Nearly half of Illinois high school grads who enroll full-time at a community college get placed in a developmental education course. That includes 70% of Black students and, of them, only 8% graduate compared to 26% of white students.
Those classes cost students tuition money and time, but don’t count for credit towards a degree. Emily Goldman, with the Partnership for College Completion, helped lawmakers craft the Developmental Education Reform Act to address the issue.
The act is part of the Legislative Black Caucus’ education reform bill which passed through the Illinois legislature during the lame duck session.
“We really believe we can't talk about advancing racial equity in Illinois higher education without talking about how we're going to reform our development education system,” said Goldman.
She says community colleges over-rely on placement tests. That leads to over-placing Black students in those courses. The new plan allows students to show proficiency in other ways. They can get into college-level courses through high school GPA or transition classes.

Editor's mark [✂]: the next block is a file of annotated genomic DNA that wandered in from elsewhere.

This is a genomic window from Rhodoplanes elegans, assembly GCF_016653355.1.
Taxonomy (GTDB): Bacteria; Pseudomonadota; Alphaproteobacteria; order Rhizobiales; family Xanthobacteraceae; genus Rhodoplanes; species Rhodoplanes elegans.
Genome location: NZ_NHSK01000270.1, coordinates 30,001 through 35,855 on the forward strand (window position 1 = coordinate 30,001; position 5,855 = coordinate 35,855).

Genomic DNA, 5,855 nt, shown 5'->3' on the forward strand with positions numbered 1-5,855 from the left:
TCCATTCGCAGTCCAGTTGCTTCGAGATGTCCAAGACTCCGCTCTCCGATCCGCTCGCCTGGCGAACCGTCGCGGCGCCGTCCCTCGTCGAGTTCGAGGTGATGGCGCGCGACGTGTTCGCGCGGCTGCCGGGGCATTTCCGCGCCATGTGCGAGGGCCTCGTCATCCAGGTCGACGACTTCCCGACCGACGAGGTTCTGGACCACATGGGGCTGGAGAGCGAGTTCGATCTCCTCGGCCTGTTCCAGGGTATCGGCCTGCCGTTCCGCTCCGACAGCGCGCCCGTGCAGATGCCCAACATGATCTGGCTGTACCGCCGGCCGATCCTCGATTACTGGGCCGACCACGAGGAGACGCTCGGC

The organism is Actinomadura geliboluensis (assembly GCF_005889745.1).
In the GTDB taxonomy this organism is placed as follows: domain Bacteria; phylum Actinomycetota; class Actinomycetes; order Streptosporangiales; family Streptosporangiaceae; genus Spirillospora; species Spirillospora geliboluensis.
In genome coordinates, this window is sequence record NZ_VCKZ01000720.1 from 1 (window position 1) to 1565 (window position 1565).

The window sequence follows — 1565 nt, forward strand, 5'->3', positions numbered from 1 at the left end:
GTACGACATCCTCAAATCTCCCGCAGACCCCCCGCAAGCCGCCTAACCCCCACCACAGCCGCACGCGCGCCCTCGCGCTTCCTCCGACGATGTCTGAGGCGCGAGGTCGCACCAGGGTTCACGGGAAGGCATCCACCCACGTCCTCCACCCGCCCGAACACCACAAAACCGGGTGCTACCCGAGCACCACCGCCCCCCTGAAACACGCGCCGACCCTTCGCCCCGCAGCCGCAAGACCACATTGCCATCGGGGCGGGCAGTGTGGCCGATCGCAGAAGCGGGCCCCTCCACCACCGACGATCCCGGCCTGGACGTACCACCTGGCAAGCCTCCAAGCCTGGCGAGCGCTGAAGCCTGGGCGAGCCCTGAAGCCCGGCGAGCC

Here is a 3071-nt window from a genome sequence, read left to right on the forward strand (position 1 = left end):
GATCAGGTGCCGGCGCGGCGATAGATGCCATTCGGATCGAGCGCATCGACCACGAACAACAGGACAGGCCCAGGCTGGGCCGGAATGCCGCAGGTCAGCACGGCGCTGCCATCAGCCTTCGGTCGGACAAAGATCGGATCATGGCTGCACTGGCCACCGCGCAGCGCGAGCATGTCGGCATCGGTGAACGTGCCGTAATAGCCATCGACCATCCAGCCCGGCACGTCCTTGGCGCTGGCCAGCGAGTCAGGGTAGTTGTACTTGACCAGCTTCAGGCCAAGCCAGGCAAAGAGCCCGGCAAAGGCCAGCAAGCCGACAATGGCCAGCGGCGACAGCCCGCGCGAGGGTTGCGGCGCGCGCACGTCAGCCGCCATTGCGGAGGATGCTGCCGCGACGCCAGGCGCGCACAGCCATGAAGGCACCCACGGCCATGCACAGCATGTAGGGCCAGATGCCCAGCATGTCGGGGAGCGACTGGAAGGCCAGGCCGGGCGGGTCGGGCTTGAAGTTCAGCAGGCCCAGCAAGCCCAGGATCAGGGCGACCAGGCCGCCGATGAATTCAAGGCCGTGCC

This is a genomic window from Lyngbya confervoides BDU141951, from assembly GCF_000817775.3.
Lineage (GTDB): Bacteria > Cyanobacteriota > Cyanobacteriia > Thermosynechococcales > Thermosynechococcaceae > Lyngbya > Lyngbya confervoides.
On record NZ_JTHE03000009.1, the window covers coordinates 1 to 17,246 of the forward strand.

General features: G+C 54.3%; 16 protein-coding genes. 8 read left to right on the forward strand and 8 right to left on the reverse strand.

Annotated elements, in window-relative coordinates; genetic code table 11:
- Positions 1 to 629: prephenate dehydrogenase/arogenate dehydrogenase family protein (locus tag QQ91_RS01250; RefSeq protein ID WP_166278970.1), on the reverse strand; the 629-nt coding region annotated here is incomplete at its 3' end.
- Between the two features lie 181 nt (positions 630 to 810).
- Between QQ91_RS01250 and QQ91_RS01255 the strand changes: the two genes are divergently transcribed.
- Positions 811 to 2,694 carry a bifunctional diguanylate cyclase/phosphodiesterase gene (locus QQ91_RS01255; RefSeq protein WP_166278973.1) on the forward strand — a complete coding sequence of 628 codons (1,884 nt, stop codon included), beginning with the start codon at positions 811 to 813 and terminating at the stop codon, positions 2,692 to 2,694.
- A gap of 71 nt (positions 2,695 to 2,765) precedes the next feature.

“Forty-five community colleges will implement the traditional model at some level, despite its ineffectiveness,” said Goldman. “When you hear that, and you know how it affects the rate of completion of college-level coursework -- I think it's pretty alarming.”
Most students are still placed in the traditional model. Goldman says the most promising alternative is placing students in college-level courses with concurrent supports so their graduation isn’t delayed.
In the current model, 18% of Black students in developmental math courses completed their first for-credit math class with a “C” or higher within three years. But with the alternative, Goldman says that jumps up to 69%.
The new proposal also requires colleges to submit plans for evidence-based developmental ed reforms, and issue reports on the results of their policy shifts over the next several years.
Illinois Governor J.B. Pritzker is expected to sign the plan into law.